The judgement in the case of R v Lapworth 1931,3 appeared to conflict with the previous view of the common law position at that time where, the spouse was made

both competent and compellable for the prosecution in a case of an alleged charge of intent to do grievous bodily harm.coga gar segagaw orga gak inga foga ga.

On appeal to the House of Lords the conviction was overturned as it was held that the spouse was not compellable for the prosecution. What the case did clarify was the fact the competence and compellability was not synonymous. Divorced spouses under the common law at that time were also in the same position as a spouse so they were neither competent nor compellable for the prosecution R v Algar4.

Reasons for this position may have been that the wife could suffer serious social and economic difficulties if she were compelled to testify. Also it may have been viewed that to make a wife compellable could cause her to perjure herself in court. On the other hand it could be said that the compellability of a wife to testify against her husband may have been objectionable from the view of the judiciary who were in any event predominantly male. Nevertheless the law was still a disorganised mixture of statue and common law, therefore Parliament commissioned an inquiry to be carried out by the Law Revision Committee.coac acr seacacw orac ack inac foac ac.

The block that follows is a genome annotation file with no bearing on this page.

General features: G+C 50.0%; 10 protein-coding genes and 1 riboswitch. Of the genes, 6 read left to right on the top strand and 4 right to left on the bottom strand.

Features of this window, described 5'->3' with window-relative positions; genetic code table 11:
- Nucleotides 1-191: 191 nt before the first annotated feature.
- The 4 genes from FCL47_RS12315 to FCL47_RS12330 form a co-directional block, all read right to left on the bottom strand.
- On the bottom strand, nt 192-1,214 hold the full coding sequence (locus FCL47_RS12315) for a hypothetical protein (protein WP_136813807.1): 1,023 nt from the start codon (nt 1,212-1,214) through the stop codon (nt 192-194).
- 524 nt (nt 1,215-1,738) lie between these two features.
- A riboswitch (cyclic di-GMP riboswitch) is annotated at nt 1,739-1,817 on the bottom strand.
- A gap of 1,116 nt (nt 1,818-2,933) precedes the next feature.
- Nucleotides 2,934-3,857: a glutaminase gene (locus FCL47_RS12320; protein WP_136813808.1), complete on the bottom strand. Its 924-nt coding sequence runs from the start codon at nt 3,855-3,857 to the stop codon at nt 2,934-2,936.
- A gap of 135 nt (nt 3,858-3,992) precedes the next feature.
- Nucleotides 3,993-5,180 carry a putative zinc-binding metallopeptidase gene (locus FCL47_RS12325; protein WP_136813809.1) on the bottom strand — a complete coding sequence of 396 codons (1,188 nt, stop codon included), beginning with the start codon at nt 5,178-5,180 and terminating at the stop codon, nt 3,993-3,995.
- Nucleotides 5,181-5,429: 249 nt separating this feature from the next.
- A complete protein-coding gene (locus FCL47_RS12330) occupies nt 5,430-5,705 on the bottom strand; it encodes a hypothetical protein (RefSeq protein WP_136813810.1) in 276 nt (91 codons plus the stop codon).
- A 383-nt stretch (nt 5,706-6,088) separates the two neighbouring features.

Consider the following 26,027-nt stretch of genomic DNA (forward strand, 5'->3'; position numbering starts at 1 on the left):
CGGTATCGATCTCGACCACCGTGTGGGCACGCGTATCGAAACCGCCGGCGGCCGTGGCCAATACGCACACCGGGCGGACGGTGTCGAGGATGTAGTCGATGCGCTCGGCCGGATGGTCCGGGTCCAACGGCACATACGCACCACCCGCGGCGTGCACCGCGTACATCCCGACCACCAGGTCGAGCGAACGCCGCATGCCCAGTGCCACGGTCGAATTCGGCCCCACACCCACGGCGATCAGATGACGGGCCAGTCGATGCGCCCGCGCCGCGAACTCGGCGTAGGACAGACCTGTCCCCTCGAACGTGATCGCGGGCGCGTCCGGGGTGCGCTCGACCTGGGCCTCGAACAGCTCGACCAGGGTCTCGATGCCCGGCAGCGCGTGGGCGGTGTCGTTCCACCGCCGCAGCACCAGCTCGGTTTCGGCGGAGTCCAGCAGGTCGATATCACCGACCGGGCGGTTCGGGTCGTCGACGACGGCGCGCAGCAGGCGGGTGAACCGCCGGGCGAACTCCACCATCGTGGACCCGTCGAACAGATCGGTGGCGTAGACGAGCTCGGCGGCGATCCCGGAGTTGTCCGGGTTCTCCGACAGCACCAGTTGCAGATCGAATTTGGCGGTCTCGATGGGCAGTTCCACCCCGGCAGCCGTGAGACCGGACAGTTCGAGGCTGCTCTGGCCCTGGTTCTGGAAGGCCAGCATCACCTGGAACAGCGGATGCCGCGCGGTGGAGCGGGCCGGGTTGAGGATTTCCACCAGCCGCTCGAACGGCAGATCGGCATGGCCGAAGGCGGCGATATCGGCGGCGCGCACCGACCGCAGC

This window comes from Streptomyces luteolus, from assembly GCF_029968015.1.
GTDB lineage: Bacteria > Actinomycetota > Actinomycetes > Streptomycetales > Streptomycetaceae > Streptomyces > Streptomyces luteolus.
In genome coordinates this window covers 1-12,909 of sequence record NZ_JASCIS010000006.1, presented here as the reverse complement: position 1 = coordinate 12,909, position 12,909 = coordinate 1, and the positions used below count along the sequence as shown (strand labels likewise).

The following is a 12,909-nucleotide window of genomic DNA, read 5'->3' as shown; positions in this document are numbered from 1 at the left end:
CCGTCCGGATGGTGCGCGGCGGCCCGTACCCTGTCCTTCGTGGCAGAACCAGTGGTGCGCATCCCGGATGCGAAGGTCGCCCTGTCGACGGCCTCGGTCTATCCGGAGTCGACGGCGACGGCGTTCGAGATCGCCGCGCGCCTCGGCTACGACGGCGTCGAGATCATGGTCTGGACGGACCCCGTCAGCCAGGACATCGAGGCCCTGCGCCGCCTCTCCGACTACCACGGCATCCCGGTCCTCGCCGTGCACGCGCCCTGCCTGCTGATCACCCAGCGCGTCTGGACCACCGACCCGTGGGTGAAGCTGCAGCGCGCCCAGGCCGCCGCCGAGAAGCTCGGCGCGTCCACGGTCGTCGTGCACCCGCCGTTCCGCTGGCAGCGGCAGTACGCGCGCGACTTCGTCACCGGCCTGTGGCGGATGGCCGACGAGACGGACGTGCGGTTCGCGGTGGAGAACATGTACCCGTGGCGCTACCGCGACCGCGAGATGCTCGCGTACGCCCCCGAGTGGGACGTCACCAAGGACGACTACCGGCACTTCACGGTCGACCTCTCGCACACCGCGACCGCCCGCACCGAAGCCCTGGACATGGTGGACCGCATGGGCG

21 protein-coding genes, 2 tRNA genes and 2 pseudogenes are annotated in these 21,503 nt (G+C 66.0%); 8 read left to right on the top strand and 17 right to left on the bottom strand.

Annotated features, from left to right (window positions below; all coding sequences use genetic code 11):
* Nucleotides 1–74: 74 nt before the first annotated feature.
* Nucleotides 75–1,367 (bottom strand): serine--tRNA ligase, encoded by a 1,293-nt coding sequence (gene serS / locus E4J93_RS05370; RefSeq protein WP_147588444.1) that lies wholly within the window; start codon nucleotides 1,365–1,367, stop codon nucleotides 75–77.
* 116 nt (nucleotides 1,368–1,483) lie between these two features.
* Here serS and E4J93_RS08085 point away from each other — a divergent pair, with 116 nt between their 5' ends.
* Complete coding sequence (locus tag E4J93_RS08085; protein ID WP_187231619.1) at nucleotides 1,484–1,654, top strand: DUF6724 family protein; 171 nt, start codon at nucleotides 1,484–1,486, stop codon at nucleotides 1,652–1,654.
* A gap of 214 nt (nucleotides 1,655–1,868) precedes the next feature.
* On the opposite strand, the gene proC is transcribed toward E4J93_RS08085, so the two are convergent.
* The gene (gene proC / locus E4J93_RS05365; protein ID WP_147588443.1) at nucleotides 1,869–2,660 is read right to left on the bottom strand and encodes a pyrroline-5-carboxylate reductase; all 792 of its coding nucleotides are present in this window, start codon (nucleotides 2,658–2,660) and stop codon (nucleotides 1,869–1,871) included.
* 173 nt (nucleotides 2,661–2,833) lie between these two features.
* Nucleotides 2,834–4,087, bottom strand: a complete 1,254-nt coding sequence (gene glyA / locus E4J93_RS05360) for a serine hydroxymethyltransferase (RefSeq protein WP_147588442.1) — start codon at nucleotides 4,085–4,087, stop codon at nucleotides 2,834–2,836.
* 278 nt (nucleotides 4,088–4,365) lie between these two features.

The Findings of Law Revision committee

Subsequently in 1972 the Committee in its 11th report, (Chaired by Lord Edmunds) completed its findings with regard to the law of competence and compellabilty of the wife for the prosecution.

It came to the conclusion that it unnecessarily deprived the courts of the evidence of a wife who was prepared to testify against her husband. They adopted the principle that the competent wife would be no different to any other witness, R v Mount5. Under theses circumstances they recommended that she be competent in all cases unless she herself was also on trial.